Projecting your CSS

Posted: April 17, 2006 Comments(14)

I can remember setting up my first stylesheet and being truly impressed with the power of CSS. While I was still learning the language and implementation, I came across the concept of print stylesheets. The fact that you could present a completely different style for print was mind blowing for me. It made so much sense all at once and was a great thing to learn. What’s also great is the ability to style for other media, such as handheld devices and projectors. Did you know that there are 10 total media types you can style for?

  • all
  • aural
  • braille
  • embossed
  • handheld
  • print
  • projection
  • screen
  • tty
  • tv

The media type I would like to focus on is that of projection. I’d just like to give a few quick tips regarding the media and leave things open for discussion because I am sure there are developers who have some good recommendations or facts to put in.

You Should Always Cover Projection

This does not go to say that other media can be discarded and forgotten, but along with your stylesheet to cover screen, print or handheld, you should always account for providing a projection style. I say this not only to make your site that much more usable, but because Opera has elected to use projection when it is in fullscreen mode. This is very important to keep in mind for those users of yours who happen to browse the Internet using Opera and by chance browse in fullscreen.

Some Things to Keep in Mind

If you have ever been in a meeting, classroom, or otherwise, and had the opportunity to see Web sites displayed on a projector, you can instantly notice some differences. More often than not, the colors are washed out and the contrast is not up to snuff. These two elements can be disastrous for your design and destroy your presentation. Styling for projection can really help you out here. It is within this stylesheet you can bump up the contrast of colors within your design to assist in their display on a projector. If you use gray text on your site you can switch to black for projection and make the site easier to read. You could also dive in to recreating some of the images on your site, and adjusting them so their contrast has a bit of an extra boost to compensate being washed out during projection.

You shouldn’t really have to make any structural changes while styling for projection, because your document should degrade well regardless of resolution. More often than not, projectors use a smaller resolution than the large resolutions of modern monitors. That doesn’t mean every projector you run into will be running an 800×600 resolution, commonly I see projectors running 1024×768 for the most part.

Testing for Projection

While many may see that Opera using projection while displaying for fullscreen as a hindrance, it can be looked at positively. If you happen to be testing for projection and don’t happen to have a projector lying around, Opera in fullscreen would be the way to go. No, it will not show the colors being washed out, but it will give you a look into what your site will appear as when being projected. If you decide to hide certain elements due to the fact that they would appear confusing on a projector, this is the place to test how the designs look and feel will be maintained.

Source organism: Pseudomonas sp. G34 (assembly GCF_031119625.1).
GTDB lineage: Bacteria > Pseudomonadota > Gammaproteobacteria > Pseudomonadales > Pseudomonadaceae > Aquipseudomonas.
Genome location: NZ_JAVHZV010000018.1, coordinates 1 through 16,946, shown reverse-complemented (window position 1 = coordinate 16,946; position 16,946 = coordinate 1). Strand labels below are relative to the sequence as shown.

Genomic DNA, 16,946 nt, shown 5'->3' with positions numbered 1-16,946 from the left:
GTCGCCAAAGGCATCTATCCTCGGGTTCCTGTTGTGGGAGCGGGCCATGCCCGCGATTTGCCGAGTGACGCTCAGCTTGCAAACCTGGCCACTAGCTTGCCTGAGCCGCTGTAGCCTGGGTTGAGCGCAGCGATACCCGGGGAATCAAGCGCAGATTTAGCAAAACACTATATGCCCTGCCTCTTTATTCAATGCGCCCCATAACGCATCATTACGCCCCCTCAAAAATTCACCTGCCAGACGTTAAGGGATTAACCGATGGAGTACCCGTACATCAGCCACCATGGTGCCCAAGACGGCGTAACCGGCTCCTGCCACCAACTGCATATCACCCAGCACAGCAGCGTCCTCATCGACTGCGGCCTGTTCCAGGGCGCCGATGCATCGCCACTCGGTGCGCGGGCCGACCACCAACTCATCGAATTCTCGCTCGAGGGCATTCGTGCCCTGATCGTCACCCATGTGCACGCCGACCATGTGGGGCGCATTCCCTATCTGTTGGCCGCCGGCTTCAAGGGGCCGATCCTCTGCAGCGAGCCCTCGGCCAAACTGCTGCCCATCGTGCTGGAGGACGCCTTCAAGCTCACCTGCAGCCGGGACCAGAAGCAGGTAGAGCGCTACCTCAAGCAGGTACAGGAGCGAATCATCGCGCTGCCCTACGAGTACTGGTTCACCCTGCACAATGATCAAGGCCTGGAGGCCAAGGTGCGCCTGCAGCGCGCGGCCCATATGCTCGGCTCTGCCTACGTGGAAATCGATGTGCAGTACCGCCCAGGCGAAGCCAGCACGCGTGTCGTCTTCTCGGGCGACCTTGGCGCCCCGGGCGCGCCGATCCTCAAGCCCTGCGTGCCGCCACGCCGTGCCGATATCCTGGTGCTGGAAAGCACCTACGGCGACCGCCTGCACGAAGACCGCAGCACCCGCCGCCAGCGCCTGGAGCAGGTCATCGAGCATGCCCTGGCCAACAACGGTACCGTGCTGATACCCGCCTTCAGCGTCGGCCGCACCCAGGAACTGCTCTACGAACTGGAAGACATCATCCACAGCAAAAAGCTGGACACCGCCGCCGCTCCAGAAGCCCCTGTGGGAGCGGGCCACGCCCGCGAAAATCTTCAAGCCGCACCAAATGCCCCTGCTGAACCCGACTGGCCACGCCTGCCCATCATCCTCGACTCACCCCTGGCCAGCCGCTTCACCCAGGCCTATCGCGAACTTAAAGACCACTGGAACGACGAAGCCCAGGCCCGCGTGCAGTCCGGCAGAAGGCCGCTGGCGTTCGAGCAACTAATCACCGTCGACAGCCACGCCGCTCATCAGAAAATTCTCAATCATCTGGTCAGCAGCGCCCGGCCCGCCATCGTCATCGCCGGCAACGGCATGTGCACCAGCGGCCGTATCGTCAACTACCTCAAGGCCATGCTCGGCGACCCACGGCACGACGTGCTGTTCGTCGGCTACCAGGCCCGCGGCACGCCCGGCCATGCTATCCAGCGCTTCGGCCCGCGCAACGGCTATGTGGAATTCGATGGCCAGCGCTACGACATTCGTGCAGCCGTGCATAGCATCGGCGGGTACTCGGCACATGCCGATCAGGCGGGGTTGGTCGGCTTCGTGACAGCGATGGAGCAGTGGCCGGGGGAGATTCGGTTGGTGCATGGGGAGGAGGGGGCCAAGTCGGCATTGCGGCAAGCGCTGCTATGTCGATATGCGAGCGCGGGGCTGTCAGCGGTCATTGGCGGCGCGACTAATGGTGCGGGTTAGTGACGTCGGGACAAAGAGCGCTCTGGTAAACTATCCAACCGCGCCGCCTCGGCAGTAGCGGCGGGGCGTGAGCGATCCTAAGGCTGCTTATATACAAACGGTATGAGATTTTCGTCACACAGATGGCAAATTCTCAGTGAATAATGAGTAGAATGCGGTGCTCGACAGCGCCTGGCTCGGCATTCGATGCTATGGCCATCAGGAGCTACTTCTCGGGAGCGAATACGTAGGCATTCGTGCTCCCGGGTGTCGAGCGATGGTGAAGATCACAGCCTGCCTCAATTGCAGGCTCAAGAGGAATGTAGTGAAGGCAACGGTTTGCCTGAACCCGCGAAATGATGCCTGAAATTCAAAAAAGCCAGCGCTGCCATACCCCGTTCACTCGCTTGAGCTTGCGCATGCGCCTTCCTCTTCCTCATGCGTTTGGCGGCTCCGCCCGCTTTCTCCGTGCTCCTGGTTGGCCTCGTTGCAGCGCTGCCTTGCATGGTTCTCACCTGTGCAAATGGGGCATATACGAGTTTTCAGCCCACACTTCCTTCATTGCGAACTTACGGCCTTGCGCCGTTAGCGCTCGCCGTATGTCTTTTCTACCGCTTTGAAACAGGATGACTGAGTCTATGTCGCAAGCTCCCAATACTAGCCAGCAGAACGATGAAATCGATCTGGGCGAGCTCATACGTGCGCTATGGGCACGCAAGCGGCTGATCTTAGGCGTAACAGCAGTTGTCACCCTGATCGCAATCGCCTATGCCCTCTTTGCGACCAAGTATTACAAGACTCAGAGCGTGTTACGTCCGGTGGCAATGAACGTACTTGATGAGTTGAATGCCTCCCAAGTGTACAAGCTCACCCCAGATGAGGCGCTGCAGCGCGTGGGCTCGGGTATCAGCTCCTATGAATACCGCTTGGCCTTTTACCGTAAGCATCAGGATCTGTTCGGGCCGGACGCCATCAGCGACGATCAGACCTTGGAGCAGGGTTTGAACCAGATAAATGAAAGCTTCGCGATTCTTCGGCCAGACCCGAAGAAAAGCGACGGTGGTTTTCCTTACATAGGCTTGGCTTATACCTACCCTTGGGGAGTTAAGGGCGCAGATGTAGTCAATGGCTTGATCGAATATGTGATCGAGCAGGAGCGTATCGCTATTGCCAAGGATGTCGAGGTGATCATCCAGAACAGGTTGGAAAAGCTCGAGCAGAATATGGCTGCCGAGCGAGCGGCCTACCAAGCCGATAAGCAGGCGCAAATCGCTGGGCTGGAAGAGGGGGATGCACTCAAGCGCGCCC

In the Future

Styling for projection is something I am going to focus more on from here on out, simply because it is one of those things I find myself neglecting. I plan on going into detail on the other medium covered in the W3C Spec in future articles. I think it is very important to cover all of your bases when styling for different circumstances. Handheld stylesheets are going to become increasingly important with the constant push to the Internet on your cell phone.

Notes to Take Home

Basically, the idea to keep in mind here is that Opera uses projection when in fullscreen mode, and if that style is not provided, your user will be faced with a naked document. Also remember that projectors tend to wash out any colors it is displaying, effectively making your design harder to comprehend. To combat this, you can provide additional style to reverse the negative effect and increase the contrast on your own.

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Comments

  1. I tend to do media=”screen,projection” to cover for the fact Opera uses the projection media in full screen mode. But it’s also a nice little work around for not showing the stylesheet to some older browsers (I can’t remember which now) which would really mess up the site with CSS enabled. Double whammy!